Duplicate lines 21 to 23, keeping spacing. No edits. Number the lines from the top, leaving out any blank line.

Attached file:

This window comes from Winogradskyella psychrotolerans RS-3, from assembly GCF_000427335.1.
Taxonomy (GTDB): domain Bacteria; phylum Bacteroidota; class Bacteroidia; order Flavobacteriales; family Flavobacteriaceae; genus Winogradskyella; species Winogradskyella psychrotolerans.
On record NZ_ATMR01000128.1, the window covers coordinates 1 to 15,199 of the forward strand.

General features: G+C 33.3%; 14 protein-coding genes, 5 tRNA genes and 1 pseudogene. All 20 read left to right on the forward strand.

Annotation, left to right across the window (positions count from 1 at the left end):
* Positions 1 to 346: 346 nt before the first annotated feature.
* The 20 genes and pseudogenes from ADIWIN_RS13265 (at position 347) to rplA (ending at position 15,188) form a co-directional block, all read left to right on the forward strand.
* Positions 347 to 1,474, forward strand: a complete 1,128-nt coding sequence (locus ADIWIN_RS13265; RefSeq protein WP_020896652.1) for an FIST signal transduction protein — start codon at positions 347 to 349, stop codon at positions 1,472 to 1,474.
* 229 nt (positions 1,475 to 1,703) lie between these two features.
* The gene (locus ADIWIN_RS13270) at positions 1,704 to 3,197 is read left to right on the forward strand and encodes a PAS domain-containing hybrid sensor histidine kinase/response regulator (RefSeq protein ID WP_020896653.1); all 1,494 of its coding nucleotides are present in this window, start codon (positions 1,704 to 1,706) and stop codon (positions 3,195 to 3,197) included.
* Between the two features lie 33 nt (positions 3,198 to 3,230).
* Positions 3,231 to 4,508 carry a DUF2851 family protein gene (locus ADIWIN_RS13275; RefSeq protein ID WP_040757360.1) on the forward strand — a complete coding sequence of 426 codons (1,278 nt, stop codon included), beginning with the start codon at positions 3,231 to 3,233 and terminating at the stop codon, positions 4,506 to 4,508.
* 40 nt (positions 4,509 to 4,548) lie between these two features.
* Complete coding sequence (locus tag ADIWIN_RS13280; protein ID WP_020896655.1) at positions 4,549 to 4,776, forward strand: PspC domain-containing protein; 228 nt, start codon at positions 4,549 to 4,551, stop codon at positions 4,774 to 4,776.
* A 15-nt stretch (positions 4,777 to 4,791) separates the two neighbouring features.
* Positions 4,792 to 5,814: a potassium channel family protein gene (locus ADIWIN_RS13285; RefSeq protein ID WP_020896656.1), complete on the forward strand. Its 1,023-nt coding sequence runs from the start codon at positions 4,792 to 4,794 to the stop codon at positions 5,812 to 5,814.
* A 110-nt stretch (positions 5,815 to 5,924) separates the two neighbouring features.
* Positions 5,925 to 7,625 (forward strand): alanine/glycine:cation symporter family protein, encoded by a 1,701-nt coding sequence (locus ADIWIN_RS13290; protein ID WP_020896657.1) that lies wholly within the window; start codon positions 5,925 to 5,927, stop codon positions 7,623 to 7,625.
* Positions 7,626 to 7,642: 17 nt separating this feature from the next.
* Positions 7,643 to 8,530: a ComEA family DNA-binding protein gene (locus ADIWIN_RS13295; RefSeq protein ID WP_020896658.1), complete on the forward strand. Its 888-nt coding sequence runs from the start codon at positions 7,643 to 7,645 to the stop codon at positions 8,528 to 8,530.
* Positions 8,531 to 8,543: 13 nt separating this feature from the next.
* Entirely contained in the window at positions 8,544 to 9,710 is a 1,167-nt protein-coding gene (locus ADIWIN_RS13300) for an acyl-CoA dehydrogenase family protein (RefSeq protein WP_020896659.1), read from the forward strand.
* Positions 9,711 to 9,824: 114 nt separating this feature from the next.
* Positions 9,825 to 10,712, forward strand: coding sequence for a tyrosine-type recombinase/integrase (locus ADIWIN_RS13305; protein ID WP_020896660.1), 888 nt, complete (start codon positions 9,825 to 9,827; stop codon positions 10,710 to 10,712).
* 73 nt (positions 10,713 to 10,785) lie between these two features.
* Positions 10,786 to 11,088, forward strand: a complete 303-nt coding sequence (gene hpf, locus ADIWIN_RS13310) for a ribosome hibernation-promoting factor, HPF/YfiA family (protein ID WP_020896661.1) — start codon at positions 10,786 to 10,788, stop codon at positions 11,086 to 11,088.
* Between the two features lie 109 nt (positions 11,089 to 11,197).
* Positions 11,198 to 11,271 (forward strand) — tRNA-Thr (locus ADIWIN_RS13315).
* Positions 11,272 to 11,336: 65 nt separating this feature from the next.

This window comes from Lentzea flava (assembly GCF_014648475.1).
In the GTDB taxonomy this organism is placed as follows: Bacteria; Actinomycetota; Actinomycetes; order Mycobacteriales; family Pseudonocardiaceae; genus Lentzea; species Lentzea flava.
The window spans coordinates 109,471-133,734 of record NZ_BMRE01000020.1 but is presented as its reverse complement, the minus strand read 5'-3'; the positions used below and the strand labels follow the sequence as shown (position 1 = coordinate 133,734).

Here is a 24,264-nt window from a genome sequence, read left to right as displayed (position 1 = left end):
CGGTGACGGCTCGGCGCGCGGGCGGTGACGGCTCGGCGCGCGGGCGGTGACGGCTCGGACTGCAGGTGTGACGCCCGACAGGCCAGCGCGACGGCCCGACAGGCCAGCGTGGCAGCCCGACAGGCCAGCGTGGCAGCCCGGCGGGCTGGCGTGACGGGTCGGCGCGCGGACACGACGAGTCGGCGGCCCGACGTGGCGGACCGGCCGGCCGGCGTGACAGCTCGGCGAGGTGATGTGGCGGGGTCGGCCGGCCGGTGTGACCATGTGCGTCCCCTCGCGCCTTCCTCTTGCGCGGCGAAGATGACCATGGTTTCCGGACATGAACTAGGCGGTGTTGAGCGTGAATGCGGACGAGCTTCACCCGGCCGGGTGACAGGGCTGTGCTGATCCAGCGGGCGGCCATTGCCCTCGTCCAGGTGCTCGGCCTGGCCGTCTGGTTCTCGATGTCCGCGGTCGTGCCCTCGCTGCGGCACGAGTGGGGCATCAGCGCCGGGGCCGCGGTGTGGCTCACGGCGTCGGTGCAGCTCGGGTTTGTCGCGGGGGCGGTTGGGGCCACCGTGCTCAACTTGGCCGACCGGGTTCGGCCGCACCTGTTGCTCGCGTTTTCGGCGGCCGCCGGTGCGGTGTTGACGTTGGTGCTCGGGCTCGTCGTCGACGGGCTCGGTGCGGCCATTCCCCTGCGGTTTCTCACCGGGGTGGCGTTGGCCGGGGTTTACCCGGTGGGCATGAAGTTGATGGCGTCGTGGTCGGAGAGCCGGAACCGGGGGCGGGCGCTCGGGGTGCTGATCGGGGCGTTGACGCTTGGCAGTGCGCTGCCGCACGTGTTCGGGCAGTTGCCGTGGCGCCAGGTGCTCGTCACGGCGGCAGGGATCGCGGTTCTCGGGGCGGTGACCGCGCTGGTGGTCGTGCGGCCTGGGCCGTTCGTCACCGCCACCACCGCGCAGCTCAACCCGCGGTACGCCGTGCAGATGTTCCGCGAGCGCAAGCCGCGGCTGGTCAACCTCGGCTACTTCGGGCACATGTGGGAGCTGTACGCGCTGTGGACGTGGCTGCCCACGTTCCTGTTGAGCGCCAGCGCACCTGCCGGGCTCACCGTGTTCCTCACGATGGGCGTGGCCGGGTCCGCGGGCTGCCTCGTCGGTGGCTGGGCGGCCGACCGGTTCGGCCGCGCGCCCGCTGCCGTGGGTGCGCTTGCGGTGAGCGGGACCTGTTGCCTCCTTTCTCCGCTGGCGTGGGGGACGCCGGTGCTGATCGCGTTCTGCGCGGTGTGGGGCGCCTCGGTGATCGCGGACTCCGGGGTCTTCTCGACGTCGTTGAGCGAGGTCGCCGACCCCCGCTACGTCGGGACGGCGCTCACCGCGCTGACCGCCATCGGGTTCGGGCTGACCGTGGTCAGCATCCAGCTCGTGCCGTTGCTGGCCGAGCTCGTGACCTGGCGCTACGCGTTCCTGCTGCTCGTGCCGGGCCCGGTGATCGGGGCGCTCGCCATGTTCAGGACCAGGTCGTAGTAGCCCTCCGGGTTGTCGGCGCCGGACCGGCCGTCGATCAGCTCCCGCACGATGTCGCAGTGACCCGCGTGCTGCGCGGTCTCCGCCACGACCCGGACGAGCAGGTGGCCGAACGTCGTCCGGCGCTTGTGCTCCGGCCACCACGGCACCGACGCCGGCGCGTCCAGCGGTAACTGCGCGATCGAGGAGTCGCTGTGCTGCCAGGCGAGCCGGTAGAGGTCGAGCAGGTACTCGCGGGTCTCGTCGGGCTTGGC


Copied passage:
* Positions 8,531 to 8,543: 13 nt separating this feature from the next.
* Entirely contained in the window at positions 8,544 to 9,710 is a 1,167-nt protein-coding gene (locus ADIWIN_RS13300) for an acyl-CoA dehydrogenase family protein (RefSeq protein WP_020896659.1), read from the forward strand.
* Positions 9,711 to 9,824: 114 nt separating this feature from the next.